Selected Works

Travel Writing
A guidebook writer on assignment in China when the Sichuan earthquake struck takes comfort in the sights and sounds of daily life.
For traveling families, homestays offer not just a place to sleep, but also an insider's look into another community and culture.
This yachtsmen's paradise is also a family playground.
Savoring the sweet taste of Paris.
Food Writing
Izakayas are firing up the Vancouver food scene, one blow-torched mackerel at a time.
From pig ears to pupusas -- exploring ethnic breakfast spots around Boston.
An immigrant influx broadens the dining horizons on Cape Cod.
Other Feature Writing
From shelters to farms to TV studios, kids are pitching in with Mom and Dad.
When a server in a Rhode Island ice cream shop asks if you want a cabinet, is she offering you a drink or a place to store your backpack?
Vancouver’s home-grown Cupcakes bakery has gone from wild idea to urban icon.

A New Kettle of Fish

This article appeared in the Boston Globe.

“When I first opened, I served only American food,” says Kyong Chong, owner of the Homeport Café, a cheery pink-walled restaurant hidden at the back of a Falmouth office park. “There is not much of a Korean community” on Cape Cod, Chong explains, and among Cape locals, “a lot of working people wanted sandwiches at lunch.”

But now, after five years, Chong’s dinner menu is 100 percent Korean. While a few sandwiches remain for the lunch crowd, even most midday patrons are choosing bulgoki or jabchae.

The Cape may still not be the first place that comes to mind when looking for the cuisines of Asia, Latin America, or even the Mediterranean. Yet a growing number of ethnic restaurants serve both the local and tourist communities. In some cases, it’s changing American tastes that are motivating new restaurants; in others, it’s an increasingly diverse Cape population.

The sushi generation
When Yuji and Alda Watanabe launched their first Japanese restaurant on the Cape in 1989, “there was nothing here” for diners who wanted authentic Japanese food, Alda Watanabe recalls. “It was new, but people were very receptive.”

The Watanabes now own Inaho in Yarmouth Port, which they opened in 1992. It’s a Cape-style cottage, but the interior, with its blond wood and shoji screens, feels serenely Japanese.

The 2000 U.S. census estimates the Asian population of Barnstable County at less than one percent, but American tastes have evolved. As Watanabe explains, “We have a range of age groups coming in. The older people may prefer a cooked dish,” such as tangy soy-marinated eggplant or a deep-fried fish garnished with snow peas and peppers. “The younger ones,” Watanabe says, “will eat sushi.”

The story is different, though, for Brazilian food. It was the burgeoning number of Brazilian inhabitants on the Cape that helped inspire the Brazilian Grill, which Maximiliano De Paula and Walter Witt opened two years ago in Hyannis. Although estimates of the Cape’s Brazilian population vary, a casual drive through Hyannis turns up plenty of Brazilian influences. As Kelly Ayer, manager at the Brazilian Grill, notes, “There are Brazilian-owned clothing stores, markets, money transfer businesses, translation services.” And now Brazilian restaurants.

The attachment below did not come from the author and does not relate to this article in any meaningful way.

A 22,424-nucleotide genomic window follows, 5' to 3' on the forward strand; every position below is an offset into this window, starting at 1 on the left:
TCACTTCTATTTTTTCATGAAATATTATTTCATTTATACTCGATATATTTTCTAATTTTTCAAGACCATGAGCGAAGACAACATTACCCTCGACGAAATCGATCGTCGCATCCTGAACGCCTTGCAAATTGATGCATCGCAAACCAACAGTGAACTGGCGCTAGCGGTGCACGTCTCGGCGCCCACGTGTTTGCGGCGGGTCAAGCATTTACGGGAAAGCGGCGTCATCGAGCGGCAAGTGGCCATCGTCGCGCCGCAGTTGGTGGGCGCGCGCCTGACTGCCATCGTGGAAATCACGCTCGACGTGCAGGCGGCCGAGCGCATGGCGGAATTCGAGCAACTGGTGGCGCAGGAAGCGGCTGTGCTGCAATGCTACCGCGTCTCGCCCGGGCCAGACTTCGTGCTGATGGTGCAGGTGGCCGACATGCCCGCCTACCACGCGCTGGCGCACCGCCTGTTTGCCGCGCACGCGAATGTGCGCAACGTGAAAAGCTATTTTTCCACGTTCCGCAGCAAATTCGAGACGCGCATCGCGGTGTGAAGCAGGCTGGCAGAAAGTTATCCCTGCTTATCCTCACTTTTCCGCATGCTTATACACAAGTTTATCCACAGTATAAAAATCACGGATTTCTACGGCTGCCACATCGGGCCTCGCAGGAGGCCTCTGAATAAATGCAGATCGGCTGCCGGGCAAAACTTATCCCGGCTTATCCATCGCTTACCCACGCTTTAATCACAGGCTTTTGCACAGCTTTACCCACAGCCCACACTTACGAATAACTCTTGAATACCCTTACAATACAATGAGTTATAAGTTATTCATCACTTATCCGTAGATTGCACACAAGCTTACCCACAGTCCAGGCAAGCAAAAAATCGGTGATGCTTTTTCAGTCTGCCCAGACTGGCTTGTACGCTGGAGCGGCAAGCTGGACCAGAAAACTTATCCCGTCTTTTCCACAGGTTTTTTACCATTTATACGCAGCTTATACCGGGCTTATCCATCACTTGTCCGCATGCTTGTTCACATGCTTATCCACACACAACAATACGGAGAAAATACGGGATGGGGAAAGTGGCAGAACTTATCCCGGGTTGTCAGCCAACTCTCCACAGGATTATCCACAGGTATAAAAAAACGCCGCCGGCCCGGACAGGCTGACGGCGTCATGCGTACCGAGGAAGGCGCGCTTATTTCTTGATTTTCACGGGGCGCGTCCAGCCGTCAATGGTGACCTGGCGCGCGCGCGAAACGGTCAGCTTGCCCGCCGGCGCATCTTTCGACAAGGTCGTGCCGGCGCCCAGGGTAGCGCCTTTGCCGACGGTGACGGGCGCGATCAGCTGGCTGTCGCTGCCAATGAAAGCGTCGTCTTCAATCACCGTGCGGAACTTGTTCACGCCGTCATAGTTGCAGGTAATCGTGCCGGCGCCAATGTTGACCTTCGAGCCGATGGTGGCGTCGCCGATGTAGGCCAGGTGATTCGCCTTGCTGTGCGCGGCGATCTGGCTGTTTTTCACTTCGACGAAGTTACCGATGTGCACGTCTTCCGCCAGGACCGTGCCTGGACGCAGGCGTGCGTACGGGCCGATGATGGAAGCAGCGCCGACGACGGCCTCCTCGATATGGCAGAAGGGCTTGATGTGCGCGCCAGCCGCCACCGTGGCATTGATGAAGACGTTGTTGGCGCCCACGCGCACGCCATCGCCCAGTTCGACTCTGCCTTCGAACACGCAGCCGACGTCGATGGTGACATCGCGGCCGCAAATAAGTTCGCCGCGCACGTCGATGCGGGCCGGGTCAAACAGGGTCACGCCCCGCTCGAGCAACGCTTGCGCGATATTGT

Americans eat early, Brazilians eat late
“At lunch time, we have more Brazilians. Early evening, it’s Americans. Then late evening, Brazilians.”

According to Ayer, the clientele at this authentic churrascaria – Brazilian-style barbecue – varies by day and time. Friday and Saturday nights, lots of non-Brazilians come in, while Sundays, she says, “We’re full with Brazilians,” since that’s the traditional day families and friends in Brazil dine out together. Overall, she calculates that about half the customers are Brazilian-born, as are owners De Paula and Witt, who both came to New England as young adults.

You certainly hear plenty of Portuguese in the dining room, where waiters circulate with long skewers of meat – several different cuts of beef and pork, plus chicken, linguiça, lamb, quail, and chicken hearts. To accompany the meats, a bountiful buffet table includes salads, side dishes, and stews: farofa, yuca, plantains, rice, black beans, greens, and salt cod.

Ethnic food as health food
At the Homeport Café, meat plays a much smaller part in the menu. In fact, Chong, who was born and educated in Korea before moving to the Cape about 20 years ago, attributes the increasing interest in Korean food to a growing health consciousness. The many vegetables used in Korean cuisine make it more nutritious, she notes.

Even the meat-based dishes at Homeport have plenty of vegetables, as in the mandoo udong, a mild clear soup with delicate pork dumplings, plump noodles, fresh spinach, bean sprouts, and carrots. The mandoo (dumplings) come in a vegetable version as well.

Teas, too, are increasingly popular for their perceived health benefits. Homeport sells ginseng, green, and jasmine varieties, as well as a pungent ginger tea, served either hot or cold, that certainly feels restorative, regardless of its actual health-giving properties.

A melting pot family
Like their adopted homeland, the Watanabe family is a melting pot. Yuji grew up in Japan, and after spending a year bicycling across Australia, he moved to the United States. Although Alda has lived in the U.S. for about 30 years, she’s originally from the Azores. They met, she recounts, when Yuji was working as a sushi chef in Newport and Alda would eat at his restaurant.

Their sons, ages 10 and 5, like to eat all kinds of food, Watanabe says. And living on the Cape, they can – now that maki, kimchi, and linguiça are all just up the street.

Brazilian Grill: 680 Main St., Hyannis. 508-771-0109. Homeport Café: 316 Gifford St., Falmouth. 508-540-0886. Inaho: 157 Route 6A,Yarmouth Port. 508-362-5522.